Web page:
The History of Political Literature, from the Earliest Times, Հատոր 2

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Էջ 431 - Ye cannot make us now less capable, less knowing, less eagerly pursuing of the truth, unless ye first make yourselves, that made us so, less the lovers, less the founders of our true liberty. We can grow ignorant again, brutish, formal and slavish, as ye found us; but you then must first become that which ye cannot be, oppressive, arbitrary and tyrannous, as they were from whom ye have freed us.
Էջ 426 - This fortress, built by nature for herself Against infection and the hand of war ; This happy breed of men, this little world, This precious stone set in the silver sea, Which serves it in the office of a wall, Or as a moat defensive to a house, Against the envy of less happier lands ; This blessed plot, this earth, this realm, this England...
Էջ 431 - Give me the liberty to know, to utter, and to argue freely according to conscience, above all liberties.
Էջ 133 - But we do hope to find out all your tricks, Your plots and packing, worse than those of Trent, That so the Parliament May, with their wholesome and preventive shears, Clip your phylacteries, though baulk your ears, And succour our just fears When they shall read this clearly in your charge, New Presbyter is but Old Priest writ large.
Էջ 135 - ... where they undoubtedly, that by their labours, counsels, and prayers, have been earnest for the common good of religion and their country, shall receive above the inferior orders of the blessed, the regal addition of principalities, legions, and thrones into their glorious titles ; and in supereminence of beatific vision, progressing the dateless and irrevohible circle of eternity, shall clasp inseparable hands with joy and bliss, in over-measure for ever.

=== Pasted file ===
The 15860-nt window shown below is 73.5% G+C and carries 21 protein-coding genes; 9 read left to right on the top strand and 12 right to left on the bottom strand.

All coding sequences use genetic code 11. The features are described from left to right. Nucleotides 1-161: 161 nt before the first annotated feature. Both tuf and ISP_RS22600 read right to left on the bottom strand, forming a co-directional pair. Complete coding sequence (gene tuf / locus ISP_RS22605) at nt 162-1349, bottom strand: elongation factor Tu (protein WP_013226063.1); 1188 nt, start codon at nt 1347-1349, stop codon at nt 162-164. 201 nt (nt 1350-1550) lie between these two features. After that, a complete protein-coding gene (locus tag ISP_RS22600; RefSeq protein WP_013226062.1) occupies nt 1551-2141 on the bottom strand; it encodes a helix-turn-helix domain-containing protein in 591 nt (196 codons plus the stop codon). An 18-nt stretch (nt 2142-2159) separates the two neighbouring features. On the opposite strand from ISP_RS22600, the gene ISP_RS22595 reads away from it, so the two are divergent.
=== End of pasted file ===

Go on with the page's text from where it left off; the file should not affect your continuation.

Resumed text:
Էջ 160 - May I speak a few words in my own defence? Judge. Sirrah, Sirrah, thou deservest to live no longer, but to be slain immediately upon the place; yet that all men may see our gentleness towards thee, let us hear what thou, vile runagate, hast to say.
Էջ 431 - ... first become that which ye cannot be, oppressive, arbitrary, and tyrannous, as they were from whom ye have freed us. That our hearts are now more capacious, our thoughts more erected to the search and expectation of greatest and exactest things, is the issue of your own virtue propagated in us ; ye cannot suppress that unless ye reinforce an abrogated and merciless law, that fathers may dispatch at will their own children.
Էջ 112 - RIGHT 23 and safety of your people, to declare your royal will and pleasure, that in the things aforesaid all your officers and ministers shall serve you, according to the laws and statutes of this realm, as they tender the honour of Your Majesty and the prosperity of this kingdom.
Էջ 93 - Notwithstanding, for the more public part of government, which is Laws, I think good to note only one deficience ; which is, that all those which have written of laws, have written either as philosophers or as lawyers, and none as statesmen. As for the philosophers, they make imaginary laws for imaginary commonwealths ; and their discourses are as the stars, which give little light because they are so high.
Էջ 102 - England, and the making and maintenance of laws, and redress of mischiefs and grievances, which daily happen within this Realm, are proper subjects and matter of counsel and debate in Parliament ; and that in the handling and proceeding of those businesses every member of the House hath, and of right ought to have, Freedom of Speech, to propound, treat, reason and bring to conclusion the same...

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